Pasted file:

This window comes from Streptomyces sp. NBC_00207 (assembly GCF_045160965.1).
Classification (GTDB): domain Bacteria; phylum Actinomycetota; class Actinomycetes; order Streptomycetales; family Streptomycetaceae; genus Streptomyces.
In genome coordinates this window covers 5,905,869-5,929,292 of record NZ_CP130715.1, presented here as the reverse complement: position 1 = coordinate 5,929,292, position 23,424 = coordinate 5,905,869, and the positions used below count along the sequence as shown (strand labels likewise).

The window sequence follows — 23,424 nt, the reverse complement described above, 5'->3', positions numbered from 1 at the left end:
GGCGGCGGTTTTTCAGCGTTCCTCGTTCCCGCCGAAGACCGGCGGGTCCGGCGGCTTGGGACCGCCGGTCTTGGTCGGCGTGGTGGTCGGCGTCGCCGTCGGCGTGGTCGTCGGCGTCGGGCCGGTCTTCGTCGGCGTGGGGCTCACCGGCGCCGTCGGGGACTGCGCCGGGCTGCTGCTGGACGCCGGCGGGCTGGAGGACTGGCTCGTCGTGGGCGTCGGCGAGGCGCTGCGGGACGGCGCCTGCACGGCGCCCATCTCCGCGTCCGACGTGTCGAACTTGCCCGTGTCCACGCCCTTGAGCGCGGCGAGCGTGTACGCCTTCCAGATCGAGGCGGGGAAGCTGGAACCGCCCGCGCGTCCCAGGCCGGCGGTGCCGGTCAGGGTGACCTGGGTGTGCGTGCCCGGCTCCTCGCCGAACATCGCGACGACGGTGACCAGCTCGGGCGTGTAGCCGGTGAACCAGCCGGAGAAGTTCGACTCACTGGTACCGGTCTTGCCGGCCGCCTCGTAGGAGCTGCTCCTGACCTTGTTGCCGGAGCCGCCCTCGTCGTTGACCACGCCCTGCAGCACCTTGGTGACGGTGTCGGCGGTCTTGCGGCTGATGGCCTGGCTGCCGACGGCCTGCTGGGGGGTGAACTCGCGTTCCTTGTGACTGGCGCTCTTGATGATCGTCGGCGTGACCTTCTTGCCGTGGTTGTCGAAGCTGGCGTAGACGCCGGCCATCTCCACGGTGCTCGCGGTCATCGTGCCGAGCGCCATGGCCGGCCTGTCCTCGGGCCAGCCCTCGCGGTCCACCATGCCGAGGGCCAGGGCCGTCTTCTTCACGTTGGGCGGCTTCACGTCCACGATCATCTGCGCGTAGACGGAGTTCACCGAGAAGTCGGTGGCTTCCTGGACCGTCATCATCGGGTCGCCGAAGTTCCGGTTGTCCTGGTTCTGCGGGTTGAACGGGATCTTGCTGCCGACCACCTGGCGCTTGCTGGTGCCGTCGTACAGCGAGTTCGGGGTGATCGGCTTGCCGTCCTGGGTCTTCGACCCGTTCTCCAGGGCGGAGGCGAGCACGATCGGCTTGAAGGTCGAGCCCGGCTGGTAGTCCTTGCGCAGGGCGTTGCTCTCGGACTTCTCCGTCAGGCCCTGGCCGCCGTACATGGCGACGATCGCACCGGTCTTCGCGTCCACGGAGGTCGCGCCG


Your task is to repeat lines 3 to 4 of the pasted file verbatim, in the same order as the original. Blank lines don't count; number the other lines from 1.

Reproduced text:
In genome coordinates this window covers 5,905,869-5,929,292 of record NZ_CP130715.1, presented here as the reverse complement: position 1 = coordinate 5,929,292, position 23,424 = coordinate 5,905,869, and the positions used below count along the sequence as shown (strand labels likewise).

The window sequence follows — 23,424 nt, the reverse complement described above, 5'->3', positions numbered from 1 at the left end: